Nigeria unlikely to reach ‘impossible’ 40% Covid vaccine target

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It will be “impossible” for Nigeria to meet its target of vaccinating 40% of its population by the end of the year because Covid is not being taken seriously, health experts have warned.

Fewer than 1.5% of the country’s 206 million population has been fully vaccinated. But with more people killed in conflict last year and substantially more recorded deaths from malaria than Covid in Nigeria, experts believe it is further down the list of concerns for many in the country.

In September, the World Bank’s International Development Association approved a $400m (£300m) credit to speed up Nigeria’s Covid vaccination programme. The money, the World Bank said, was for safe and effective vaccine acquisition and deployment. Days later, the World Health Organization announced a strategy to help poorer countries achieve 40% vaccination coverage by the end of 2021, although WHO Africa regional director Matshidiso Moeti said that was unlikely in Africa.

“At this rate, the continent may only reach the 40% target by the end of March 2022,” said Moeti.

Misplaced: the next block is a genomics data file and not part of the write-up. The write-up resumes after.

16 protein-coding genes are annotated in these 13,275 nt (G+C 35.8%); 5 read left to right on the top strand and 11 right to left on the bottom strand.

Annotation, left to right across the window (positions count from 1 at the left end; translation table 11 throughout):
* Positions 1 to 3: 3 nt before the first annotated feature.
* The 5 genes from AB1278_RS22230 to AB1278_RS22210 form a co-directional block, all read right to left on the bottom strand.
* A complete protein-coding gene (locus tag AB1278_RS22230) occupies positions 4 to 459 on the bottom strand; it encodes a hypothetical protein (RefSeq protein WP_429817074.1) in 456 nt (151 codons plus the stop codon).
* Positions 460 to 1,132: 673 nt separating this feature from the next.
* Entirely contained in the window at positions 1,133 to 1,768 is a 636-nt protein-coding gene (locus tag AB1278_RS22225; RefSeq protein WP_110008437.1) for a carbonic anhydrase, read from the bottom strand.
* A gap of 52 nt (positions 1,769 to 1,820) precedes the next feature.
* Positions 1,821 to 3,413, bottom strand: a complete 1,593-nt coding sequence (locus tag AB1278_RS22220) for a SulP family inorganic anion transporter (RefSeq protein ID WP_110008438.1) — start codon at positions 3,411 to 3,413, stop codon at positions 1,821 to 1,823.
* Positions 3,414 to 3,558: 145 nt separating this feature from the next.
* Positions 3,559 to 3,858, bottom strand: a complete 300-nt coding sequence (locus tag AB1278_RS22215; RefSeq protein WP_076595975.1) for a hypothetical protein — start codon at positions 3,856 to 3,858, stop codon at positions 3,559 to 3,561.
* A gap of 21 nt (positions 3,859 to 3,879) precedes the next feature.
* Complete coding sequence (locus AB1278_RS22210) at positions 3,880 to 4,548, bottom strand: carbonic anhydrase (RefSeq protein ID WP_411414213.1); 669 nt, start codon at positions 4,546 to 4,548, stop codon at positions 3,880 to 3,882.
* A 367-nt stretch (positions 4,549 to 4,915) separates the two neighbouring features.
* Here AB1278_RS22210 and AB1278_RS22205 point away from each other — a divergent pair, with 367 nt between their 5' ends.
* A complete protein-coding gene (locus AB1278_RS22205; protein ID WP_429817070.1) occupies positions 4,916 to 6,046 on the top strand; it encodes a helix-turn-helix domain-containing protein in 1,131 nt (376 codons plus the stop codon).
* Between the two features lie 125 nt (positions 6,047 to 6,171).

The feasibility of Nigeria’s vaccination plan was questioned when it was announced in January by Faisal Shuaib, head of the country’s primary healthcare agency.

Now, it looks impossible, said Prof Isa Abubakar Sadiq, director at the Centre for Infectious Diseases Bayero University Kano.

“The number of vaccines available in the country will not be enough for all those who would come forward,” said Sadiq. “If we are to achieve the target, we need more doses to be available and people need to be mobilised to come forward and take the vaccine. Not enough people are coming forward to even take the available vaccines. People are not taking the disease seriously because the severity is not as projected. The risk perception is not as it should be.”

At the start of the pandemic, experts predicted that Covid would have a devastating impact on Nigeria, with global repercussions across the continent and the world, a result of its strained health care system, the size of its population and its mobility. But reported cases and deaths have remained comparatively low.


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